It was her brother's idea of apologizing. Every time Ana left for an errand, au to go for a run as she had done two hours ago, she returned to find a new contribution to the ancient two-bedroom cabin. Yesterday it had been a pile of dry firewood, the siku before a repaired jikoni window. She had considered tossing the logs into the freezing river au shattering the window with a stone, but despite her anger, those resources allowed her to stay in the dilapidated cabin, kibanda away from the ngome where her brother lived like the false prince he was. The freezing mountain side was unfamiliar territory to the xerophytic young woman. As if to remind her of her codependency, Ana's stomach growled at the smell of today's gift: a hand basket of freshly baked mkate left on the cabin, kibanda doorstep.
Ana took the key from the inside pocket of her thermal jogging pants-another gift from her guilty patron-and used it to open the cabin's aluminum door, already half-way through a baguette. There were also fruits, meats, and crackers to be washed down with chai waiting in the jikoni to help replace the thousand au so calories the young woman had burnt on her 12 mile morning run. They were simple foods that would keep without being refrigerated in her nyumbani without electricity, but memories of going days without eating were still too fresh in her memory for the sugarless rations to be anything less than a feast.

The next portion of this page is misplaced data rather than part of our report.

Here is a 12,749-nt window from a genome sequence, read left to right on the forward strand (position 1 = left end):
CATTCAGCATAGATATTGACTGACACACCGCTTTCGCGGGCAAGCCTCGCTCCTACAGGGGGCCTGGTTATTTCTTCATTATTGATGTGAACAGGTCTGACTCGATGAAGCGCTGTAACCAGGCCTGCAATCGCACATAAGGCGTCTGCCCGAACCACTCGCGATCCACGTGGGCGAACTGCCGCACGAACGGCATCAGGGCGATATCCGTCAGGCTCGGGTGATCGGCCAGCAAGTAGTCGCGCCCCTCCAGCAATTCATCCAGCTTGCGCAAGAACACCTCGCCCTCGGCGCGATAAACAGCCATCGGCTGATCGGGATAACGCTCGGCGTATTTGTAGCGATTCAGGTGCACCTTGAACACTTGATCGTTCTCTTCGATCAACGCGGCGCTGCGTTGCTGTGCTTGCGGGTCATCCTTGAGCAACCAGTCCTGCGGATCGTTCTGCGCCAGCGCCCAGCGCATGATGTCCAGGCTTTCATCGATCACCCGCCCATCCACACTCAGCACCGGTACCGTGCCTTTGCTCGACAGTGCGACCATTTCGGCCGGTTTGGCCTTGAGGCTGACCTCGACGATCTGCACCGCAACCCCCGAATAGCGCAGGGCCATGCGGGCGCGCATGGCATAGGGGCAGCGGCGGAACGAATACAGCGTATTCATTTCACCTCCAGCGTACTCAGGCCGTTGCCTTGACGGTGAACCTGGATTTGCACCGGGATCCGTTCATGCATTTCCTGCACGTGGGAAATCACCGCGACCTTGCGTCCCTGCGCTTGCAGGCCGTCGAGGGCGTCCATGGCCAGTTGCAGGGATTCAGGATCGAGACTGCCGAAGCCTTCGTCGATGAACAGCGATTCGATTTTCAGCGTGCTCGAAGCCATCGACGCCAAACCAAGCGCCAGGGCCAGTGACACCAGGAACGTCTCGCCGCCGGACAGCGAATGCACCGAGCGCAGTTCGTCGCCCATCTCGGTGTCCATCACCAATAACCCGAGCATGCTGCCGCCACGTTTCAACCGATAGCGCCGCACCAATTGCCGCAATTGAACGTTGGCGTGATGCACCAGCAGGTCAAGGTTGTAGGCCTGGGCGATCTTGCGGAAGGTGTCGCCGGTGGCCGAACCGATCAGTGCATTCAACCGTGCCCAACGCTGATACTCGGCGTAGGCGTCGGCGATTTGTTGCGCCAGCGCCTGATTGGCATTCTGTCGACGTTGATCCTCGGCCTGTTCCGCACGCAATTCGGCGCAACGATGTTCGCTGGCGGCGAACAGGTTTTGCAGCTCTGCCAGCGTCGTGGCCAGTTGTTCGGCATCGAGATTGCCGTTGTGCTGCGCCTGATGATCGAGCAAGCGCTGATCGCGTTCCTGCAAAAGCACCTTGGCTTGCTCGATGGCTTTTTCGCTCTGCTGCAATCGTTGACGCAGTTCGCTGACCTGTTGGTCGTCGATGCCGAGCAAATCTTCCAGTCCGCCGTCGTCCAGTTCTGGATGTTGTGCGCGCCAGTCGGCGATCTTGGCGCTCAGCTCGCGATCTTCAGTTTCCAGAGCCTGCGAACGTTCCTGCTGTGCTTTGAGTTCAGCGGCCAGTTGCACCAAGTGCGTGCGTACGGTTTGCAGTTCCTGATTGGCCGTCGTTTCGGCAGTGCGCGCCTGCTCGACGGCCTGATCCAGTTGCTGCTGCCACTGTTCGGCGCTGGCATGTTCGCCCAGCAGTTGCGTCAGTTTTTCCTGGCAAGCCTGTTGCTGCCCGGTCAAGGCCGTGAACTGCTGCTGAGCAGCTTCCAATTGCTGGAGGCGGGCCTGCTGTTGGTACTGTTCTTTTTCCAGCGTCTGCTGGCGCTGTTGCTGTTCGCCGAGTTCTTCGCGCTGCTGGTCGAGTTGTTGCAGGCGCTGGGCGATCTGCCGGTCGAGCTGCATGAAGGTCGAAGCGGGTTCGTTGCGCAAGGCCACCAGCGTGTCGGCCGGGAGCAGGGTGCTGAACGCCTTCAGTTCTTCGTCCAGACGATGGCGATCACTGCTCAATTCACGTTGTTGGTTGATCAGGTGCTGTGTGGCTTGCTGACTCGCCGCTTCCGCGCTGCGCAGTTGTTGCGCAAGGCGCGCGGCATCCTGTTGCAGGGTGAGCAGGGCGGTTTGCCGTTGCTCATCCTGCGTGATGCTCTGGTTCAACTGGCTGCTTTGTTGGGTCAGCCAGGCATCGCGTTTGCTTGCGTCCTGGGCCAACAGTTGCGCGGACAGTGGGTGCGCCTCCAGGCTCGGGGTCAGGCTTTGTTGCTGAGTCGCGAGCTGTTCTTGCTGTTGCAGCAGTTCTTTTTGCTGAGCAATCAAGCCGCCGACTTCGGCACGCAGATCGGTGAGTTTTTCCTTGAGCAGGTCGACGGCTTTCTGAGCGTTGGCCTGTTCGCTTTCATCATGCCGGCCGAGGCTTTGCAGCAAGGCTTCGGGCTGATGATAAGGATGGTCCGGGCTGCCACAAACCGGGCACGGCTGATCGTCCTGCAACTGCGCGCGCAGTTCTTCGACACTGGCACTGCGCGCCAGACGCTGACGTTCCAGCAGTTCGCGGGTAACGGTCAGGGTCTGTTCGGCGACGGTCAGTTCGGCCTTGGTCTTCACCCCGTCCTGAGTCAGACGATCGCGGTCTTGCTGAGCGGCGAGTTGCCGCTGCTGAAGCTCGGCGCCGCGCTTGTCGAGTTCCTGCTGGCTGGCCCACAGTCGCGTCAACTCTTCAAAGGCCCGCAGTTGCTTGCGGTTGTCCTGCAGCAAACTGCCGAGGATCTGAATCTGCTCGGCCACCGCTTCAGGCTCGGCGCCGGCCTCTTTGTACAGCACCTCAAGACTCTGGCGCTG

The humble abode had its draw backs compared to the massive ngome of heated flooring, fresh spring water, and luxurious furnishing. Yet the little dwelling made Ana feel salama in the same way the abandoned clock tower had made her feel in Elam: this place was something to call her own. Not to mention the relics around the home-black-and-white pictures on the fireplace, a dear-stalker hat on the hook, the eagle painted in dhahabu on the front door-reminded the girl that her grandfather had once brought his aunts here to teach them to catch bass, besi and shoot shotguns. It was the hidden get-away of a reluctant king, far zaidi like nyumbani than the hollow castle.
After starting a moto to warm the cabin, kibanda and setting chai to boil on the wood stove, Aleksander's true intentions with the latest gift was zaidi obvious. Ana had eaten half the rolls, set the rest in the mkate box, and found the clear, flat case resting at the bottom of the basket. The instructions were folded in the bottom of the basket.
~*~*~*~*~*~*~*~*~*~*~*~*~